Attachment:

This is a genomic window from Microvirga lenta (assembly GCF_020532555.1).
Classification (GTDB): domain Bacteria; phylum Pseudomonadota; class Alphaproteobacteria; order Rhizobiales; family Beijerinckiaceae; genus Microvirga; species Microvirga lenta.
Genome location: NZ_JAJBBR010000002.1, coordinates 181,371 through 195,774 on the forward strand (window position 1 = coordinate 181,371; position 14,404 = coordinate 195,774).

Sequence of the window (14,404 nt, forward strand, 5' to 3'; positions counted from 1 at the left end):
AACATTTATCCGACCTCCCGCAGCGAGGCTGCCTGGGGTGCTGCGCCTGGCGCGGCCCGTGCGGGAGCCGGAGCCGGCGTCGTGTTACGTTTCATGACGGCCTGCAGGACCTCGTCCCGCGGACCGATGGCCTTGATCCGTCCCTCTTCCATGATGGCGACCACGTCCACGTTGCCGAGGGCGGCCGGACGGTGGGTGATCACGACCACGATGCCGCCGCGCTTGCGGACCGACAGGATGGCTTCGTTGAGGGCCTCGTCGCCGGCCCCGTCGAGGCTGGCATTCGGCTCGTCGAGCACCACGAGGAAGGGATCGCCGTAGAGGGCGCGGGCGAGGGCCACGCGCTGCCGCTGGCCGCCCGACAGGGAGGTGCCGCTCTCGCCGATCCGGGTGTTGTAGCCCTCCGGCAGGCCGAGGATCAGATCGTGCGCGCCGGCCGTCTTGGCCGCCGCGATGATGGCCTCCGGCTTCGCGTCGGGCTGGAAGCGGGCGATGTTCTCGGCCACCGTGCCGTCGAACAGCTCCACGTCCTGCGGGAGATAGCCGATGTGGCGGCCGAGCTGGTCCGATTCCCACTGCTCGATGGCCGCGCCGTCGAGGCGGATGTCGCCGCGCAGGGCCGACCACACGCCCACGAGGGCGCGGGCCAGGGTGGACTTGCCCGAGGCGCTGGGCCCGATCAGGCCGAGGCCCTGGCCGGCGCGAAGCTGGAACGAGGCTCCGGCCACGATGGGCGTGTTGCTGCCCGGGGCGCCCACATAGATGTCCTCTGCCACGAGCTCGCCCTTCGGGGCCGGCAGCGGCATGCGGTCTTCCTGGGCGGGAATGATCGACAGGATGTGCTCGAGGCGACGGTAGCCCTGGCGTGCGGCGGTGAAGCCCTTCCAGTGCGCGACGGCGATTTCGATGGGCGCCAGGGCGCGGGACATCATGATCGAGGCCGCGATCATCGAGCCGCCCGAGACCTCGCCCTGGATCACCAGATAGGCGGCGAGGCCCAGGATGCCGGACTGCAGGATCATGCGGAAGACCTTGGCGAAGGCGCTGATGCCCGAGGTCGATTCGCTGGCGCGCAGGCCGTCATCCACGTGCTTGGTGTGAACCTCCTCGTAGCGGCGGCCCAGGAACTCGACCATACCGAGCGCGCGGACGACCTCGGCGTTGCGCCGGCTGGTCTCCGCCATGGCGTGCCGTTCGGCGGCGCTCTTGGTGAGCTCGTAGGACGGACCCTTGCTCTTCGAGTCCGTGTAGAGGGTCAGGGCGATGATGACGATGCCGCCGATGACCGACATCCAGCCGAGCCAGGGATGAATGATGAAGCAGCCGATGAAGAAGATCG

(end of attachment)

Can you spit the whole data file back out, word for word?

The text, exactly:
This is a genomic window from Microvirga lenta (assembly GCF_020532555.1).
Classification (GTDB): domain Bacteria; phylum Pseudomonadota; class Alphaproteobacteria; order Rhizobiales; family Beijerinckiaceae; genus Microvirga; species Microvirga lenta.
Genome location: NZ_JAJBBR010000002.1, coordinates 181,371 through 195,774 on the forward strand (window position 1 = coordinate 181,371; position 14,404 = coordinate 195,774).

Sequence of the window (14,404 nt, forward strand, 5' to 3'; positions counted from 1 at the left end):
AACATTTATCCGACCTCCCGCAGCGAGGCTGCCTGGGGTGCTGCGCCTGGCGCGGCCCGTGCGGGAGCCGGAGCCGGCGTCGTGTTACGTTTCATGACGGCCTGCAGGACCTCGTCCCGCGGACCGATGGCCTTGATCCGTCCCTCTTCCATGATGGCGACCACGTCCACGTTGCCGAGGGCGGCCGGACGGTGGGTGATCACGACCACGATGCCGCCGCGCTTGCGGACCGACAGGATGGCTTCGTTGAGGGCCTCGTCGCCGGCCCCGTCGAGGCTGGCATTCGGCTCGTCGAGCACCACGAGGAAGGGATCGCCGTAGAGGGCGCGGGCGAGGGCCACGCGCTGCCGCTGGCCGCCCGACAGGGAGGTGCCGCTCTCGCCGATCCGGGTGTTGTAGCCCTCCGGCAGGCCGAGGATCAGATCGTGCGCGCCGGCCGTCTTGGCCGCCGCGATGATGGCCTCCGGCTTCGCGTCGGGCTGGAAGCGGGCGATGTTCTCGGCCACCGTGCCGTCGAACAGCTCCACGTCCTGCGGGAGATAGCCGATGTGGCGGCCGAGCTGGTCCGATTCCCACTGCTCGATGGCCGCGCCGTCGAGGCGGATGTCGCCGCGCAGGGCCGACCACACGCCCACGAGGGCGCGGGCCAGGGTGGACTTGCCCGAGGCGCTGGGCCCGATCAGGCCGAGGCCCTGGCCGGCGCGAAGCTGGAACGAGGCTCCGGCCACGATGGGCGTGTTGCTGCCCGGGGCGCCCACATAGATGTCCTCTGCCACGAGCTCGCCCTTCGGGGCCGGCAGCGGCATGCGGTCTTCCTGGGCGGGAATGATCGACAGGATGTGCTCGAGGCGACGGTAGCCCTGGCGTGCGGCGGTGAAGCCCTTCCAGTGCGCGACGGCGATTTCGATGGGCGCCAGGGCGCGGGACATCATGATCGAGGCCGCGATCATCGAGCCGCCCGAGACCTCGCCCTGGATCACCAGATAGGCGGCGAGGCCCAGGATGCCGGACTGCAGGATCATGCGGAAGACCTTGGCGAAGGCGCTGATGCCCGAGGTCGATTCGCTGGCGCGCAGGCCGTCATCCACGTGCTTGGTGTGAACCTCCTCGTAGCGGCGGCCCAGGAACTCGACCATACCGAGCGCGCGGACGACCTCGGCGTTGCGCCGGCTGGTCTCCGCCATGGCGTGCCGTTCGGCGGCGCTCTTGGTGAGCTCGTAGGACGGACCCTTGCTCTTCGAGTCCGTGTAGAGGGTCAGGGCGATGATGACGATGCCGCCGATGACCGACATCCAGCCGAGCCAGGGATGAATGATGAAGCAGCCGATGAAGAAGATCG